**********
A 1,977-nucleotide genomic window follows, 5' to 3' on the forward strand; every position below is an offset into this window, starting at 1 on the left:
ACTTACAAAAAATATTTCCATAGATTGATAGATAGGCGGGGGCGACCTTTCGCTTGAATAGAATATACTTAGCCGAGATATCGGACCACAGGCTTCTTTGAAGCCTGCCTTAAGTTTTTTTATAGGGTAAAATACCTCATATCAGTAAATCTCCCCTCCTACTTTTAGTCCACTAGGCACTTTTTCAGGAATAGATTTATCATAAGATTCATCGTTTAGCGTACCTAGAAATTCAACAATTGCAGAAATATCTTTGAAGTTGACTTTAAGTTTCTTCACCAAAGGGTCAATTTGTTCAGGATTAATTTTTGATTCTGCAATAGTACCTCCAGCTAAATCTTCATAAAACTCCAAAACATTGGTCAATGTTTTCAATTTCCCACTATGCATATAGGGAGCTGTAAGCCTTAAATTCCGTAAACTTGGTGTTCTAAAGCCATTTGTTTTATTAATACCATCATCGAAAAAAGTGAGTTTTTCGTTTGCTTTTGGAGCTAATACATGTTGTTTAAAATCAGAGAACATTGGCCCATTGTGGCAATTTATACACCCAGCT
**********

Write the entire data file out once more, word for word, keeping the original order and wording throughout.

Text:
A 1,977-nucleotide genomic window follows, 5' to 3' on the forward strand; every position below is an offset into this window, starting at 1 on the left:
ACTTACAAAAAATATTTCCATAGATTGATAGATAGGCGGGGGCGACCTTTCGCTTGAATAGAATATACTTAGCCGAGATATCGGACCACAGGCTTCTTTGAAGCCTGCCTTAAGTTTTTTTATAGGGTAAAATACCTCATATCAGTAAATCTCCCCTCCTACTTTTAGTCCACTAGGCACTTTTTCAGGAATAGATTTATCATAAGATTCATCGTTTAGCGTACCTAGAAATTCAACAATTGCAGAAATATCTTTGAAGTTGACTTTAAGTTTCTTCACCAAAGGGTCAATTTGTTCAGGATTAATTTTTGATTCTGCAATAGTACCTCCAGCTAAATCTTCATAAAACTCCAAAACATTGGTCAATGTTTTCAATTTCCCACTATGCATATAGGGAGCTGTAAGCCTTAAATTCCGTAAACTTGGTGTTCTAAAGCCATTTGTTTTATTAATACCATCATCGAAAAAAGTGAGTTTTTCGTTTGCTTTTGGAGCTAATACATGTTGTTTAAAATCAGAGAACATTGGCCCATTGTGGCAATTTATACACCCAGCT